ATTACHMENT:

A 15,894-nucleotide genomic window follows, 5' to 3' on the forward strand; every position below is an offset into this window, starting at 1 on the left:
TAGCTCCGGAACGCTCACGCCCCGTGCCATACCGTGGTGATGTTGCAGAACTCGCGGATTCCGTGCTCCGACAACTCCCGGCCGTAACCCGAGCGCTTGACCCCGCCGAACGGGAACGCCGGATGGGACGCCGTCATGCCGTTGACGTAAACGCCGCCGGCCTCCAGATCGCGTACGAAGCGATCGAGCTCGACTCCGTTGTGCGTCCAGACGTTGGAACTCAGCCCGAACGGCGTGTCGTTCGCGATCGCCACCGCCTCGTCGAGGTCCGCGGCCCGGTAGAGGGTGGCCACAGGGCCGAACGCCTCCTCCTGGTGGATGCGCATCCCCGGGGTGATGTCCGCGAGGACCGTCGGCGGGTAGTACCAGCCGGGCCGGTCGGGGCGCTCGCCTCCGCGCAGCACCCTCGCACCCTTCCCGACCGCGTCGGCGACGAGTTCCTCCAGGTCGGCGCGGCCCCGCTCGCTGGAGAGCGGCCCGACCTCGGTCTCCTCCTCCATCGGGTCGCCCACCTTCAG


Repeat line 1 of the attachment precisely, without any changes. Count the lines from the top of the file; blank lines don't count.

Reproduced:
A 15,894-nucleotide genomic window follows, 5' to 3' on the forward strand; every position below is an offset into this window, starting at 1 on the left: